The only coins of Richard struck in his own name are those of his French possessions; English issues attributed to Richard are all in the name and types of his father, Henry II.

Richard I is known as Richard Coeur de Lion or Richard the Lionhearted for his bravery in battle. He was born and spent his childhood in England. By the age of 16, Richard had command of his own army and put down rebellions against his father in Poitou. As king, he was off on Crusade, in captivity, or defending his lands in France, spending as little as 6 months of his 10-year reign in England. He spoke French and Occitan, but never learned English. Rather than regarding his kingdom as a responsibility requiring his presence as ruler, it seems he saw it primarily as a source of revenue to support his armies. As the leader of the Third Crusade after the departure of Philip II of France, he won considerable victories against Saladin, but did not retake Jerusalem. He was seen as a pious hero by his subjects and is one of the few kings of England remembered by his epithet, rather than regnal number, and is an enduring iconic figure both in England and in France. Robin Hood lived in Sherwood Forest during Richard's reign.
UK86376. Silver denier, Poey d'Avant 2528, Elias 8f (S), Duplessy Feodales 922, SCBC-SII 8008 var. (no pellet), F, strike a little soft, minor flan flaws, weight 1.118 g, maximum diameter 19.2 mm, die axis 180o, Melle (Deux-Sèvres) mint, 1189 - 1199; obverse + RICARDVS REX (King Richard), cross pattée within inner dot border; reverse PIC/TAVIE/NSIS ([County of] Poitou) in three lines across field, pellet above; scarce variant; $170.00 (€144.50)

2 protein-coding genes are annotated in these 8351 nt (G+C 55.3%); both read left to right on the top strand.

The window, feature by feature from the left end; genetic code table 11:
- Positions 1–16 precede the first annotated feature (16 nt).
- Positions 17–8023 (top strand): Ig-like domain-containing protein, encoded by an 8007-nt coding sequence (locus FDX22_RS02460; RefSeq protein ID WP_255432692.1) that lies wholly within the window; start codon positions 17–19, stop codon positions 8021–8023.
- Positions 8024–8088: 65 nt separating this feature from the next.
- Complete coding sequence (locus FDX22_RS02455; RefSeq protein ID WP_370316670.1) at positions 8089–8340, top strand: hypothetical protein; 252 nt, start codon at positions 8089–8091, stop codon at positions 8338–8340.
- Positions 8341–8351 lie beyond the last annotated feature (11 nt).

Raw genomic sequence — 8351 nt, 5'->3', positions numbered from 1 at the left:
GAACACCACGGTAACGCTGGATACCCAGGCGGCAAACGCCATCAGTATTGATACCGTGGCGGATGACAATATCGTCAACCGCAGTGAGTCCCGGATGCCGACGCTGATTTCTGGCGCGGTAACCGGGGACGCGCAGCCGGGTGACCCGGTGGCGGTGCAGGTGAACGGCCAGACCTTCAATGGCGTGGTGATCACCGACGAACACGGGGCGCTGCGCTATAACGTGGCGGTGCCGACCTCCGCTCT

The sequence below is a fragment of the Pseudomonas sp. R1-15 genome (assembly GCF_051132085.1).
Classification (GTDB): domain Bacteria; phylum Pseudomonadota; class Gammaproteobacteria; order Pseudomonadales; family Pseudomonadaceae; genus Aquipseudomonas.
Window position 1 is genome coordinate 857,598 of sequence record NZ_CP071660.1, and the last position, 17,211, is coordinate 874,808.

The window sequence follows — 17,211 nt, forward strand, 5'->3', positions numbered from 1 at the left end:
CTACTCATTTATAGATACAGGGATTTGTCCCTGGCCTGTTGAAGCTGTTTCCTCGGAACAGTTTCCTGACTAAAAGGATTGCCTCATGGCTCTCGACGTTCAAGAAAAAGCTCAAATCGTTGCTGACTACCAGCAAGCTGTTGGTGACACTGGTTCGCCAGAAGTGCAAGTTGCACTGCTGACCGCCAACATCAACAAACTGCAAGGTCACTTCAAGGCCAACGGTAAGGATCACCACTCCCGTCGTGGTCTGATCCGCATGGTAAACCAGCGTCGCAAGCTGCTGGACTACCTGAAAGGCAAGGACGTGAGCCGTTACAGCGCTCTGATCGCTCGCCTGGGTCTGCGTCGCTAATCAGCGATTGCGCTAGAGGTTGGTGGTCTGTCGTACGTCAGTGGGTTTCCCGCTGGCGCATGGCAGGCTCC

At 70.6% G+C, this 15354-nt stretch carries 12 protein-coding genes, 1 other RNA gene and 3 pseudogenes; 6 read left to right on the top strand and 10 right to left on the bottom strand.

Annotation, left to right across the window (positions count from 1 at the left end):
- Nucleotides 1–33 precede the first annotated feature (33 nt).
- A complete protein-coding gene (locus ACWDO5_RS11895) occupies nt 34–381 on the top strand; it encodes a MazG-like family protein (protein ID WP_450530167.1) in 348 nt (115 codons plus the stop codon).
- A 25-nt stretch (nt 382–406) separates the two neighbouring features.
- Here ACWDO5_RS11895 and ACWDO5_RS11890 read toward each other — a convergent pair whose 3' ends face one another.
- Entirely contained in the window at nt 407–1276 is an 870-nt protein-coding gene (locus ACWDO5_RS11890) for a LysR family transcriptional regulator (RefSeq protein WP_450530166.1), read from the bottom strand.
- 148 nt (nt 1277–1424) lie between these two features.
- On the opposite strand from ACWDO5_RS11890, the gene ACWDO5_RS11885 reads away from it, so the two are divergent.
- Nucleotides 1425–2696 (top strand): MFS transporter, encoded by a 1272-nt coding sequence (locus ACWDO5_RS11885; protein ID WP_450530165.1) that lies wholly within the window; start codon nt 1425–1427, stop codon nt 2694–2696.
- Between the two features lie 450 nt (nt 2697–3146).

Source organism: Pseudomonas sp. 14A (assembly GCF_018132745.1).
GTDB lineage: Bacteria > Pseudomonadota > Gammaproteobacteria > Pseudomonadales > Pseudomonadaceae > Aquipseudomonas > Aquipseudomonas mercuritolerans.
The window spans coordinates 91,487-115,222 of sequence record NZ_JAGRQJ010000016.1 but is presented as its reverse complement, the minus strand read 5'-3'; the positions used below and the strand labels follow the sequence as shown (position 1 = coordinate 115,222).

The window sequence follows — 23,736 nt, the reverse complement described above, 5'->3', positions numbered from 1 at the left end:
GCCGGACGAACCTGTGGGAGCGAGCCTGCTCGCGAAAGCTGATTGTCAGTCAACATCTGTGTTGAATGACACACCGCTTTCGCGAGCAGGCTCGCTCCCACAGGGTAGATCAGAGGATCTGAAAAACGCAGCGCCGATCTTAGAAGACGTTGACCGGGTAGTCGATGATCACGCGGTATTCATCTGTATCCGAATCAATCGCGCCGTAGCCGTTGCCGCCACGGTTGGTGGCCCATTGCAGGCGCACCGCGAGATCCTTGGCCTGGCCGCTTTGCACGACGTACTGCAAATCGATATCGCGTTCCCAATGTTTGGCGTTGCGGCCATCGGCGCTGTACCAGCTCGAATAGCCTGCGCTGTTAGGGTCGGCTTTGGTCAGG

Anglo-Gallic, Richard I the Lionhearted, Count of Poitou and King of England 1189 - 1199

Click for a larger photo
The only coins of Richard struck in his own name are those of his French possessions; English issues attributed to Richard are all in the name and types of his father, Henry II.

Richard I is known as Richard Coeur de Lion or Richard the Lionhearted for his bravery in battle. He was born and spent his childhood in England. By the age of 16, Richard had command of his own army and put down rebellions against his father in Poitou. As king, he was off on Crusade, in captivity, or defending his lands in France, spending as little as 6 months of his 10-year reign in England. He spoke French and Occitan, but never learned English. Rather than regarding his kingdom as a responsibility requiring his presence as ruler, it seems he saw it primarily as a source of revenue to support his armies. As the leader of the Third Crusade after the departure of Philip II of France, he won considerable victories against Saladin, but did not retake Jerusalem. He was seen as a pious hero by his subjects and is one of the few kings of England remembered by his epithet, rather than regnal number, and is an enduring iconic figure both in England and in France. Robin Hood lived in Sherwood Forest during Richard's reign.